Where to put it: your fit guide should be placed near your sizing selector. Obviously, when the customer is selecting a size they may have questions about measurements. Placing it near your size selector is natural and logical.
5. Size Selector
Making a simple change in the design of your size selector can have a huge impact on your conversions (especially on mobile). UK-based retailer Topshop made this change and saw an 11% increase in conversions! You can download the full case study on Topshop here.
Individual size buttons (S, M, L) are hard for users to navigate on mobile (people have fat fingers!) AND take up too much space. It’s much easier to use a pop-up selector, which has the added benefit of taking up far less of that precious limited mobile real estate.
Where to put it: On desktop, placement of the Size Selector works best right underneath the product name and description, and above the last step in the buyer conversion process – the “Add to Bag” button.
6. Add to Bag
This is the money button!
From our Topshop example, we know that making this button BIG helps with conversions. For a while, it was considered trendy in user design to make the Add to Bag button orange, but using loud colors isn’t what makes shoppers convert more.
It IS helpful, however, if you make the button a different color than the rest of your site, so it stands out more. Making it big, clear, and central (especially on mobile) is the key.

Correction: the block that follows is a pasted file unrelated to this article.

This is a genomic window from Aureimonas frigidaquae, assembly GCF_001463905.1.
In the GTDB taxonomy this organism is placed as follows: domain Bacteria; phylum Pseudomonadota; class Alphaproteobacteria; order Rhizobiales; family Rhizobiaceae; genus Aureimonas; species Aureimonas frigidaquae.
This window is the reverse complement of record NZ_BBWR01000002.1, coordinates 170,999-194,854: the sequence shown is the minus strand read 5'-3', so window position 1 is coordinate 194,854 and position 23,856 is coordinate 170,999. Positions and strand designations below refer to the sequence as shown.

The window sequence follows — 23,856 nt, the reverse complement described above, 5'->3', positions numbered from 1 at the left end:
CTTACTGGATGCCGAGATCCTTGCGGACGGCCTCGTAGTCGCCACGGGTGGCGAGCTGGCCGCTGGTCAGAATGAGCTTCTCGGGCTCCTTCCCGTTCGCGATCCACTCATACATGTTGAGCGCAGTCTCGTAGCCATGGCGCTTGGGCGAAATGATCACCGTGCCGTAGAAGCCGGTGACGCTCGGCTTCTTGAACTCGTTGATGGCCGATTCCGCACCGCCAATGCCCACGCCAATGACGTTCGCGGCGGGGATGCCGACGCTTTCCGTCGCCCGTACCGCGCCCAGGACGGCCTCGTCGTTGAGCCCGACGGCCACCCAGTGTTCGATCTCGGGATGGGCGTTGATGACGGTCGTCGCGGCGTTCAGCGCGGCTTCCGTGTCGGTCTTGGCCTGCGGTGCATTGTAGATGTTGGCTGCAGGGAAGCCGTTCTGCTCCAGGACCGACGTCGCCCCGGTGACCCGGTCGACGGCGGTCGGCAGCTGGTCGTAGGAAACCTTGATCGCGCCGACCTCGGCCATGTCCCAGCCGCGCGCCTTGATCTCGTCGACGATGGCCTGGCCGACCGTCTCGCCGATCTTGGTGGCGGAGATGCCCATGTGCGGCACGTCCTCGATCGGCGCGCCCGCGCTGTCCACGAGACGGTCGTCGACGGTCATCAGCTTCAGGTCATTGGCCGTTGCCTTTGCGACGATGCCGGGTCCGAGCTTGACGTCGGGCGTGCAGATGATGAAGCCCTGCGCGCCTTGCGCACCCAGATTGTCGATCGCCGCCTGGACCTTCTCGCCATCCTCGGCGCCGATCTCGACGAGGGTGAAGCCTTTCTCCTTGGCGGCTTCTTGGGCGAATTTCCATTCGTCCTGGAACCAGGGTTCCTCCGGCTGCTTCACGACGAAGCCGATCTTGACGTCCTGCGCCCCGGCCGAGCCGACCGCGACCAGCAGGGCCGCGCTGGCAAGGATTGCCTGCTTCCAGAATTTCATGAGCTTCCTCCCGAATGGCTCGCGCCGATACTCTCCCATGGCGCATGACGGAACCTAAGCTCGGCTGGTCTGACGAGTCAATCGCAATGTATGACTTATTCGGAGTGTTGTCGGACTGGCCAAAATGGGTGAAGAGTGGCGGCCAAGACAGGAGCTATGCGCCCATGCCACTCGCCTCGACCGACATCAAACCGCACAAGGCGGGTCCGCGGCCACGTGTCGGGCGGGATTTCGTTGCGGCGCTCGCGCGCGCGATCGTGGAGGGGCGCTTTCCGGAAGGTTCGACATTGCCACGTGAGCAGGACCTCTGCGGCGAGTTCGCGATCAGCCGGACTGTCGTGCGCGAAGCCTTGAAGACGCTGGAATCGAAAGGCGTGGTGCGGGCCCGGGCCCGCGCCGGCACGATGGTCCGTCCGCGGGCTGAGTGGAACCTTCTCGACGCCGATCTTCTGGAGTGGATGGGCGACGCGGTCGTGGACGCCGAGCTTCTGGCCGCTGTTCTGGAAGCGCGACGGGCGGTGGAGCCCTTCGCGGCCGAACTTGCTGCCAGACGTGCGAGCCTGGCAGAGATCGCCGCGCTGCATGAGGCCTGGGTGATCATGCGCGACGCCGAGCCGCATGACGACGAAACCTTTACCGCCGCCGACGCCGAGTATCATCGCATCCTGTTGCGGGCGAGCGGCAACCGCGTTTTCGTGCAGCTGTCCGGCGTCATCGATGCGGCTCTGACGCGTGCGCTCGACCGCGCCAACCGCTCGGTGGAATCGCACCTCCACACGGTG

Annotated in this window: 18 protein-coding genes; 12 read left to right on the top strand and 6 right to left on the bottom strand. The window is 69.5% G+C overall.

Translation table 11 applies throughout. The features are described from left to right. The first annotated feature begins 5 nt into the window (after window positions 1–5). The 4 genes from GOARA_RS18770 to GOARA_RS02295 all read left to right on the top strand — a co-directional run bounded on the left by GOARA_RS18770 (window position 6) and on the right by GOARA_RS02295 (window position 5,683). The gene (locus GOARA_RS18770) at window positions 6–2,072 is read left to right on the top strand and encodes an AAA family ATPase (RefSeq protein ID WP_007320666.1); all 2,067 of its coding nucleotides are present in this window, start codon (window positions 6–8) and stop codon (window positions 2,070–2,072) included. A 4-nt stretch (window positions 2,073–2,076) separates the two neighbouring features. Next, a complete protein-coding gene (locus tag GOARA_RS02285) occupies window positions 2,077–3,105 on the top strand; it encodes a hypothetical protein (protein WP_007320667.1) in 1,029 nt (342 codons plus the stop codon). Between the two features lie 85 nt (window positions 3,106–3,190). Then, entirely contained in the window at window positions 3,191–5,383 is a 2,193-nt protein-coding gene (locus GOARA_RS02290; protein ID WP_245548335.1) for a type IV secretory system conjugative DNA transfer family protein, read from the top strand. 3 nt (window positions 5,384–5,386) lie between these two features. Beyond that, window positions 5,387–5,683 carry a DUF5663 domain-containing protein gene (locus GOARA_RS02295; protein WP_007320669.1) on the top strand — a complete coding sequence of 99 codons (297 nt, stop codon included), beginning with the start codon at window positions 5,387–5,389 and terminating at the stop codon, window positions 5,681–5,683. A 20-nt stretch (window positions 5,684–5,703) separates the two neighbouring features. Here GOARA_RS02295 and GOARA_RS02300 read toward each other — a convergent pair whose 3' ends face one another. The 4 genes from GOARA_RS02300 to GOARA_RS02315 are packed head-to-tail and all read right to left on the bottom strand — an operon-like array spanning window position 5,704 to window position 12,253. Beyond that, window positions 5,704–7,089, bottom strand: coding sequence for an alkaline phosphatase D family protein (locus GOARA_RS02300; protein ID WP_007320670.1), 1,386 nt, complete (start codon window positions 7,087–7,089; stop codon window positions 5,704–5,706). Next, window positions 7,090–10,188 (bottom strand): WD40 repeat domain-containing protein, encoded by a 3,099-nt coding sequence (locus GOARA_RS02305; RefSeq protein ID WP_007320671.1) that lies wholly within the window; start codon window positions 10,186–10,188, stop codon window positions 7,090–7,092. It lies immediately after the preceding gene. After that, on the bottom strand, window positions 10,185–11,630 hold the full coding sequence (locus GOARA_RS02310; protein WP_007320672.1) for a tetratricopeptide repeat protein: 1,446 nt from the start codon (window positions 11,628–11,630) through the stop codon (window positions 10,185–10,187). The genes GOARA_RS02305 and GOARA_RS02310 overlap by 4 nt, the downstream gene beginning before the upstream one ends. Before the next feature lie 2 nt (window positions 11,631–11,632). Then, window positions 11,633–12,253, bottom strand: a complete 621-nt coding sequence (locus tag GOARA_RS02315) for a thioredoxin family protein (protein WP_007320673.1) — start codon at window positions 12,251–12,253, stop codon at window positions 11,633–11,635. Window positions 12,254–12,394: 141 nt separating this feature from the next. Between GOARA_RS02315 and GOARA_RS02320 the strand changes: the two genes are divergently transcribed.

Hydro Flask does a great job of hitting all best practices on their mobile shopping site. The “add to cart” button is large, in a contrasting blue color to the rest of the site’s black text., They’re doubling up on including “scarcity” to help give an extra push for users to convert by displaying a low inventory.
Where to put it: your “add to bag” or “add to cart” button should appear where it is logical in the hierarchy of information about your product. Users should first be able to see the image, understand what they’re purchasing and how it solves their problem, then be visually prompted to purchase the product.
7. Free Shipping and Returns Messaging
For increased customer satisfaction it’s important to clearly communicate what your shipping and returns/refunds policies are.
If you can offer free shipping, do it. Unexpected shipping costs are the main reason for cart abandonment, according to VWO’s report.
If you do have to charge for shipping, be upfront about it. Customers don’t like feeling like this has been “snuck in” during the checkout process.
The returns policy should also be clearly stated, preferably right on the product detail page. This makes the purchase feel less risky and also significantly cuts down on cart abandonment.
Spell out how much time they have to make a return (90 days is pretty standard), the process (how a customer actually can begin the process, if needed), and what it costs (hint: free is best).
Custom shoemakers Shoes of Prey spell this out clearly on their product page. They even go one better and list crafting/delivery time in addition to how long they accept returns and that they offer free shipping.